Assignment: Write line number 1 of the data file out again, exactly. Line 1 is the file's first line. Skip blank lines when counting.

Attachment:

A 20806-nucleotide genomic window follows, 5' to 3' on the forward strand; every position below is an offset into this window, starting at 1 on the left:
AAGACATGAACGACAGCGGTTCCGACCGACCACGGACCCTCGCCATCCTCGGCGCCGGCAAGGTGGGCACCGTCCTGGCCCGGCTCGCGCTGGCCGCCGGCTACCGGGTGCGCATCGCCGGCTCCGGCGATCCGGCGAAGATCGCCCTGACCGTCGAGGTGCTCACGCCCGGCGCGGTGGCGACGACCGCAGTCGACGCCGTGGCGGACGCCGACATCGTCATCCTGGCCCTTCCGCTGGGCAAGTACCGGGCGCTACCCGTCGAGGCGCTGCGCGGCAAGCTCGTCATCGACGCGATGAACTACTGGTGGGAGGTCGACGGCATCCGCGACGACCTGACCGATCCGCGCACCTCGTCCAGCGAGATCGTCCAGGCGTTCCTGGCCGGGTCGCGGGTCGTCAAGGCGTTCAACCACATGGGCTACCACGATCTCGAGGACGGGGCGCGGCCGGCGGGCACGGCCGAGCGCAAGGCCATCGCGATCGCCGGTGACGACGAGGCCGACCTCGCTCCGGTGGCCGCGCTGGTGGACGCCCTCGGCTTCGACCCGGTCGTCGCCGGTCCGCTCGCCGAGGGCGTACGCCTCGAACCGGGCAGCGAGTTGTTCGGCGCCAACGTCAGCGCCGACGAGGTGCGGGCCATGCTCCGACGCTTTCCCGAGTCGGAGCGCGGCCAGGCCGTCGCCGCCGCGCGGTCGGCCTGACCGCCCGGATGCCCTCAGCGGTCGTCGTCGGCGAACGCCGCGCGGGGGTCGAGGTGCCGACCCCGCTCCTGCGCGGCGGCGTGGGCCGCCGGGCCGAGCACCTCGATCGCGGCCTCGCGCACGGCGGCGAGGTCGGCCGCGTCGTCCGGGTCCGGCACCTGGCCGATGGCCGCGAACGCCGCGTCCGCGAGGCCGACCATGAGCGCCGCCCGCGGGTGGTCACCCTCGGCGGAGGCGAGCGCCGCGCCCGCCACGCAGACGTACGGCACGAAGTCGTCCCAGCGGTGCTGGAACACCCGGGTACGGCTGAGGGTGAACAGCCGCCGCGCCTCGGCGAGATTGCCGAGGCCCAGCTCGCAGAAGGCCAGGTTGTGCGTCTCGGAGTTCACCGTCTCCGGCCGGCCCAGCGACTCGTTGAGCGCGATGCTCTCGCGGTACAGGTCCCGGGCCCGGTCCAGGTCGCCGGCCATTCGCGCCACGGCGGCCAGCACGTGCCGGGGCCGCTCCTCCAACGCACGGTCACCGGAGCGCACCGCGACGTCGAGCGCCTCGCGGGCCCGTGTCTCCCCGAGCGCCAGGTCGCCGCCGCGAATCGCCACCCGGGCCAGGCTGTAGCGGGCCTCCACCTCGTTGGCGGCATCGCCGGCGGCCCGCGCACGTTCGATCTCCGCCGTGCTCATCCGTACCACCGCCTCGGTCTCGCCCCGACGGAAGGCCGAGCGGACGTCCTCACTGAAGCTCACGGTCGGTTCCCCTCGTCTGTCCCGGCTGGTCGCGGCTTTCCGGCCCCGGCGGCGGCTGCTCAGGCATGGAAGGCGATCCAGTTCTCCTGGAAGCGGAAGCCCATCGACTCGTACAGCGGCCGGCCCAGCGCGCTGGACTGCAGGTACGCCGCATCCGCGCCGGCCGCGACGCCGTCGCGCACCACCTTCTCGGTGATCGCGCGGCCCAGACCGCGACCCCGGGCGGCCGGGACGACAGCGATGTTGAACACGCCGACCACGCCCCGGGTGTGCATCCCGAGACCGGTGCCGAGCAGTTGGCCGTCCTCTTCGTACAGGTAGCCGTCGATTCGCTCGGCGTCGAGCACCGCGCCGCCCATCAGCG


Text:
A 20806-nucleotide genomic window follows, 5' to 3' on the forward strand; every position below is an offset into this window, starting at 1 on the left: